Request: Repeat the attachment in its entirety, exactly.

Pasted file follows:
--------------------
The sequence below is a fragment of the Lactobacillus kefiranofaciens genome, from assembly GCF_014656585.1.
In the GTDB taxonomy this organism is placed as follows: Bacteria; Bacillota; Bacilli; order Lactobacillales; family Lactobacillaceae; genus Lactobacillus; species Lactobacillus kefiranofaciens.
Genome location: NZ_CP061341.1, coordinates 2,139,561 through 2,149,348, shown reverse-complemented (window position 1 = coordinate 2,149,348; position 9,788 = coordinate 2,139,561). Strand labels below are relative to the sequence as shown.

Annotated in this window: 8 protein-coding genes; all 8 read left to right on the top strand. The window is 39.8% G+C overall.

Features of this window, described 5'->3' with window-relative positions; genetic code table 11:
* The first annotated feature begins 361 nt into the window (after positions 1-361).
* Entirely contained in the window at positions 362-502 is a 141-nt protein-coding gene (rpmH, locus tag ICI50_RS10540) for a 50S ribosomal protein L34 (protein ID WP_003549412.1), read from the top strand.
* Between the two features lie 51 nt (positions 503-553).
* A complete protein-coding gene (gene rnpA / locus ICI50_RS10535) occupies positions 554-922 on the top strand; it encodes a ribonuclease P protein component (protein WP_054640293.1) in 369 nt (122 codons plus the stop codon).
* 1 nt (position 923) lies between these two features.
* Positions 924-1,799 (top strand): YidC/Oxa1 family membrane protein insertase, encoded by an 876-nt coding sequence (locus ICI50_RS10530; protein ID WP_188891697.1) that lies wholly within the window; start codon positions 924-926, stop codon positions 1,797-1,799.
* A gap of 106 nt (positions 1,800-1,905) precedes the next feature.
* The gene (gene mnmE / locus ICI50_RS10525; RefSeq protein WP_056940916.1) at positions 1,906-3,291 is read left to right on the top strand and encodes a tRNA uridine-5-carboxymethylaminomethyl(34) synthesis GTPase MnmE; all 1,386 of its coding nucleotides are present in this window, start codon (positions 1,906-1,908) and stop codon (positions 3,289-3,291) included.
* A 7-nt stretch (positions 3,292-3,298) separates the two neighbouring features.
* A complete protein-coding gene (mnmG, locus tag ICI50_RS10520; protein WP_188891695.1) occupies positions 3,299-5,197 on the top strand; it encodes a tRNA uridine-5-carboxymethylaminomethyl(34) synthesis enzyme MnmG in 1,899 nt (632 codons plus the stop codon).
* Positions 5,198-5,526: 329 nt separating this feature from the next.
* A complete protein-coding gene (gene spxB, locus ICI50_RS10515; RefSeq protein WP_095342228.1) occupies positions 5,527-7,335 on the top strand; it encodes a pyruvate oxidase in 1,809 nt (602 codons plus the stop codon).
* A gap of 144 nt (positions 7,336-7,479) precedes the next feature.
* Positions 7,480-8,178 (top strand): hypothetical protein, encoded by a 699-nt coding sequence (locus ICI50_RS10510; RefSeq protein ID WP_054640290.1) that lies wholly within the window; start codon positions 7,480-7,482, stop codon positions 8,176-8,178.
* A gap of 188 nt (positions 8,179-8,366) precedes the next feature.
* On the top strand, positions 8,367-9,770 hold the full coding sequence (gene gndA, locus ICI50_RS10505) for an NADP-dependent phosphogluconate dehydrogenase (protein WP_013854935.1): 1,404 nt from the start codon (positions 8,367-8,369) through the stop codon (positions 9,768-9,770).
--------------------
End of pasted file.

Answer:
The sequence below is a fragment of the Lactobacillus kefiranofaciens genome, from assembly GCF_014656585.1.
In the GTDB taxonomy this organism is placed as follows: Bacteria; Bacillota; Bacilli; order Lactobacillales; family Lactobacillaceae; genus Lactobacillus; species Lactobacillus kefiranofaciens.
Genome location: NZ_CP061341.1, coordinates 2,139,561 through 2,149,348, shown reverse-complemented (window position 1 = coordinate 2,149,348; position 9,788 = coordinate 2,139,561). Strand labels below are relative to the sequence as shown.

Annotated in this window: 8 protein-coding genes; all 8 read left to right on the top strand. The window is 39.8% G+C overall.

Features of this window, described 5'->3' with window-relative positions; genetic code table 11:
* The first annotated feature begins 361 nt into the window (after positions 1-361).
* Entirely contained in the window at positions 362-502 is a 141-nt protein-coding gene (rpmH, locus tag ICI50_RS10540) for a 50S ribosomal protein L34 (protein ID WP_003549412.1), read from the top strand.
* Between the two features lie 51 nt (positions 503-553).
* A complete protein-coding gene (gene rnpA / locus ICI50_RS10535) occupies positions 554-922 on the top strand; it encodes a ribonuclease P protein component (protein WP_054640293.1) in 369 nt (122 codons plus the stop codon).
* 1 nt (position 923) lies between these two features.
* Positions 924-1,799 (top strand): YidC/Oxa1 family membrane protein insertase, encoded by an 876-nt coding sequence (locus ICI50_RS10530; protein ID WP_188891697.1) that lies wholly within the window; start codon positions 924-926, stop codon positions 1,797-1,799.
* A gap of 106 nt (positions 1,800-1,905) precedes the next feature.
* The gene (gene mnmE / locus ICI50_RS10525; RefSeq protein WP_056940916.1) at positions 1,906-3,291 is read left to right on the top strand and encodes a tRNA uridine-5-carboxymethylaminomethyl(34) synthesis GTPase MnmE; all 1,386 of its coding nucleotides are present in this window, start codon (positions 1,906-1,908) and stop codon (positions 3,289-3,291) included.
* A 7-nt stretch (positions 3,292-3,298) separates the two neighbouring features.
* A complete protein-coding gene (mnmG, locus tag ICI50_RS10520; protein WP_188891695.1) occupies positions 3,299-5,197 on the top strand; it encodes a tRNA uridine-5-carboxymethylaminomethyl(34) synthesis enzyme MnmG in 1,899 nt (632 codons plus the stop codon).
* Positions 5,198-5,526: 329 nt separating this feature from the next.
* A complete protein-coding gene (gene spxB, locus ICI50_RS10515; RefSeq protein WP_095342228.1) occupies positions 5,527-7,335 on the top strand; it encodes a pyruvate oxidase in 1,809 nt (602 codons plus the stop codon).
* A gap of 144 nt (positions 7,336-7,479) precedes the next feature.
* Positions 7,480-8,178 (top strand): hypothetical protein, encoded by a 699-nt coding sequence (locus ICI50_RS10510; RefSeq protein ID WP_054640290.1) that lies wholly within the window; start codon positions 7,480-7,482, stop codon positions 8,176-8,178.
* A gap of 188 nt (positions 8,179-8,366) precedes the next feature.
* On the top strand, positions 8,367-9,770 hold the full coding sequence (gene gndA, locus ICI50_RS10505) for an NADP-dependent phosphogluconate dehydrogenase (protein WP_013854935.1): 1,404 nt from the start codon (positions 8,367-8,369) through the stop codon (positions 9,768-9,770).